top of page

Mixing and Gluten Development

Gluten is a substance made up of primarily two proteins present in wheat flour. It gives the product its structure and resilience.

Gluten is developed by first absorbing water. Then, as the dough or batter is mixed, kneaded, or folded, the gluten forms long, spring-like elastic strands. If the dough or batter is leavened, the strands capture gases in tiny pockets or cells, and we say it begins to rise. However it is also resilient and tries to shrink back and retain its shape. By allowing the dough to bench rest before make-up (shaping), the gluten has a chance to relax making it easier to manage.

There are several factors and ingredients that help in controlling gluten development.

Flour is one of them. Flour is mostly starch and knowing the protein content determines what kind of flour to use when making breads, cakes, or pastries. Strong flours come from hard wheat and have high protein content. Weak flours come from soft wheat and have lower protein content.

Flour grown in the United States has a higher protein content than flours grown in Europe. There are six main categories of wheat grown in North America. They are listed in order of highest to lowest protein content:

Durum: basically used for pastas

Hard Red Spring: used in breads that require strong bread flours

Hard White: high-protein wheat grown in smaller quantities

Hard Red Winter: moderate strength wheat grown in large quantities

Soft White: low-protein wheat used in making cakes, pastries, and crackers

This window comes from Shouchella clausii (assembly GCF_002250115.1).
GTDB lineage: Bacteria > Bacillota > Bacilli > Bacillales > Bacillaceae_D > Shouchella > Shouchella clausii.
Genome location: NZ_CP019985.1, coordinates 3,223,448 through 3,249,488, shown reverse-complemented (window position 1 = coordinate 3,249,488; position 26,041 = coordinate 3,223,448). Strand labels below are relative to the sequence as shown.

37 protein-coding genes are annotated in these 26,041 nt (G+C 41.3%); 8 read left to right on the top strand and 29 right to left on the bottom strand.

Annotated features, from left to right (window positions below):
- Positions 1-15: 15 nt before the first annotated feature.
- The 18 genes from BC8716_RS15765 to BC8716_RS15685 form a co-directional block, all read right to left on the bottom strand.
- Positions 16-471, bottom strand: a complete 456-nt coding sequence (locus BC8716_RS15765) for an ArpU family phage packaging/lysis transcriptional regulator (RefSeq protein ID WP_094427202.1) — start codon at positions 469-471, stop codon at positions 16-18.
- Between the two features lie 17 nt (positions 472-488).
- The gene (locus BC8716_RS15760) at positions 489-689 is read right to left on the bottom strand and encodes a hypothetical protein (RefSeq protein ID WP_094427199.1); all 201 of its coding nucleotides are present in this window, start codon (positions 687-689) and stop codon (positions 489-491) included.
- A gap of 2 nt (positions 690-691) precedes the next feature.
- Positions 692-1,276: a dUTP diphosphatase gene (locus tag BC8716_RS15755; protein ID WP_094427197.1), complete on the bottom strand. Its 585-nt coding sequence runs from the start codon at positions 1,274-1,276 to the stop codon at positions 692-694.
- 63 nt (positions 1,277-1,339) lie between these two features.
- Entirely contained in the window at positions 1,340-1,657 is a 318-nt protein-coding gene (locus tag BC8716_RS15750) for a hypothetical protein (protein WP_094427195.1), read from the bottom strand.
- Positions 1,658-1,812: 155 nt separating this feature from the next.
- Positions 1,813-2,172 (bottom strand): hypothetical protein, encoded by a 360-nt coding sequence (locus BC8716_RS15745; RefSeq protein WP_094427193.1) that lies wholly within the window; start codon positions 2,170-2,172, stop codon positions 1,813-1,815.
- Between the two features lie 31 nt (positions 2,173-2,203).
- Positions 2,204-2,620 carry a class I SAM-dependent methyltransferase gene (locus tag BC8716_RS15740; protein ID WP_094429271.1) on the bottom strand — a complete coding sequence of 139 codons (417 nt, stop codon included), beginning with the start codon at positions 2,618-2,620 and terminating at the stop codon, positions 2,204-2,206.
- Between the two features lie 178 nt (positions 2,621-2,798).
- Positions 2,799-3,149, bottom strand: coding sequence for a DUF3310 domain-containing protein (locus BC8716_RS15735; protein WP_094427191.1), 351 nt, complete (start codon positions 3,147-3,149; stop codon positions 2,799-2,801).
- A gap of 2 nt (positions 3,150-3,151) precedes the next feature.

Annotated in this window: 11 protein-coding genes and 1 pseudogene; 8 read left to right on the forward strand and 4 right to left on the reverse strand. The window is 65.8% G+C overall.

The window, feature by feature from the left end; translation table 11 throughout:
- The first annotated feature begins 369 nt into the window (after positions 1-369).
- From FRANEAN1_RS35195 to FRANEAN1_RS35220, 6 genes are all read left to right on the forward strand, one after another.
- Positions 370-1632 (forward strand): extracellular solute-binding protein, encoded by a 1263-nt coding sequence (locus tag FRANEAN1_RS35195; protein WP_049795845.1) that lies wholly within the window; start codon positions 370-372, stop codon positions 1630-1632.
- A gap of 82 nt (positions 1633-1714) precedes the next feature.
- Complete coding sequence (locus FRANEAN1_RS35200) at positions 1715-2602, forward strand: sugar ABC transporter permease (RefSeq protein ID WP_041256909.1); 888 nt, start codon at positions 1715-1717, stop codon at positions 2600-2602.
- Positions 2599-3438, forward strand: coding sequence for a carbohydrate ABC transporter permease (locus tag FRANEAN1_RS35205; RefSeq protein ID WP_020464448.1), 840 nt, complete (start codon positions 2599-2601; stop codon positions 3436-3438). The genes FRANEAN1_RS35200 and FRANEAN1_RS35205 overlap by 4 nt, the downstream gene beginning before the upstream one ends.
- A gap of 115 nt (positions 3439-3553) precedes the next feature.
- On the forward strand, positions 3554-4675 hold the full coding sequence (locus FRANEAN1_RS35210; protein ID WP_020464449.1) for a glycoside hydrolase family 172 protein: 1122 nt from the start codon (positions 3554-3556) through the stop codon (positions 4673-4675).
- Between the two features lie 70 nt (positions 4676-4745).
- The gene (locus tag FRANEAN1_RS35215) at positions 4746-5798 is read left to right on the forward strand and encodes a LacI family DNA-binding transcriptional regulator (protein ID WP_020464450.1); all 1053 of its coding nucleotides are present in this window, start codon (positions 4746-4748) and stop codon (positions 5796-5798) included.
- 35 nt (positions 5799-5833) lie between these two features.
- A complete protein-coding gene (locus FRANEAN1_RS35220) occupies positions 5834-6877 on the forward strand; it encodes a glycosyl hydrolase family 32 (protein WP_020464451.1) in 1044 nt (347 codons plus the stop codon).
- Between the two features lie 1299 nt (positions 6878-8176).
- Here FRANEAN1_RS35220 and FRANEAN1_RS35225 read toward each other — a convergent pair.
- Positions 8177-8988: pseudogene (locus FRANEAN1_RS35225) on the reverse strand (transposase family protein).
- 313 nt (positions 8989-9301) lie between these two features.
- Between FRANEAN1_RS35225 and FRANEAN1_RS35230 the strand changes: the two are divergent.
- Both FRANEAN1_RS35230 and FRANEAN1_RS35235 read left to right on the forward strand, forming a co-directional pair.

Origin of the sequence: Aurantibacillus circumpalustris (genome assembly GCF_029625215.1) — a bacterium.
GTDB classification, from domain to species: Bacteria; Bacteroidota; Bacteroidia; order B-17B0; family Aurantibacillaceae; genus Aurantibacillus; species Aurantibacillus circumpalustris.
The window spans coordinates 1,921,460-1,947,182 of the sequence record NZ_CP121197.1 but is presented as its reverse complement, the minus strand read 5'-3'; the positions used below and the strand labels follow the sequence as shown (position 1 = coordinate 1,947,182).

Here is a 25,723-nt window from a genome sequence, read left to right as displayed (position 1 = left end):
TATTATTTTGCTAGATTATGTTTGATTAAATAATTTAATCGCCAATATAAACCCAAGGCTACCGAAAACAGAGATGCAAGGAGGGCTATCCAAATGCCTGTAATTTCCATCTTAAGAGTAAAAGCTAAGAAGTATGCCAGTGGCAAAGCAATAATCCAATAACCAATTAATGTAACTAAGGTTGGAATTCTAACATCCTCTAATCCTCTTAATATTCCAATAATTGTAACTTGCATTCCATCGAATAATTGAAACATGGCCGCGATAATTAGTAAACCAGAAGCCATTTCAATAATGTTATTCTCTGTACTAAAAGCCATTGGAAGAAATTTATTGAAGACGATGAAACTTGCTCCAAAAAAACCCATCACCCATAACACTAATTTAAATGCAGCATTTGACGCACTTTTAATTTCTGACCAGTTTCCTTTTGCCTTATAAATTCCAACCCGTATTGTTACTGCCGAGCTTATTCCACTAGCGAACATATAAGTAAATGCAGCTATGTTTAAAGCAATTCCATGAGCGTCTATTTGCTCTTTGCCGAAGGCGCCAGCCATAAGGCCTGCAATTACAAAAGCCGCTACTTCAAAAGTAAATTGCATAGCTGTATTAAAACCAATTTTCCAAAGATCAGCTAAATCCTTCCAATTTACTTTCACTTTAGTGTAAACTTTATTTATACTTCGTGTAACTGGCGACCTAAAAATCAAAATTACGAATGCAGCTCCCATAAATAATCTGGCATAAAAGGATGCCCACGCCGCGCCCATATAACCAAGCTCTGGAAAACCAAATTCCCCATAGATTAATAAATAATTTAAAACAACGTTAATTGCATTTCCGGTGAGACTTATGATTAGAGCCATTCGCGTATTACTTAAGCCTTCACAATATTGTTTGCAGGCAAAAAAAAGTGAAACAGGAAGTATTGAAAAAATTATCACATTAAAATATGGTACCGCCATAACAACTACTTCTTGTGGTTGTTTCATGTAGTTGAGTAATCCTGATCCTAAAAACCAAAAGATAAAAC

Soft Red Winter: low-protein wheat used in making cake and pastry flours

Shortening is anther factor in gluten development. Solid fats or oils affect the gluten by shortening the strands. Shortening acts as a tenderizer. When a fat is introduced into a formula, the fat bonds with parts of the gluten protein and stops it from forming strong gluten strands. When fat is introduced the dough becomes more flaky and crumbly.

Mixing, kneading, and folding also affect the outcome of a final product. Pie dough is an example of this. It can either be “flaky” or “mealy” depending on how long the dough is worked. The less it is worked, the more tender and flaky it is. In essence, the longer dough is mixed, kneaded, or folded, the more gluten it develops. Bread dough is mixed for long times, while pie crusts, cookies and other similar products are mixed for shorter periods of time.

Finally, liquids also have an affect on gluten development. Because gluten proteins must absorb water to develop, the amount of water in a formula directly relates to the toughness or tenderness of a specific product. Formulas with less water produce crispier and flakier products.

bottom of page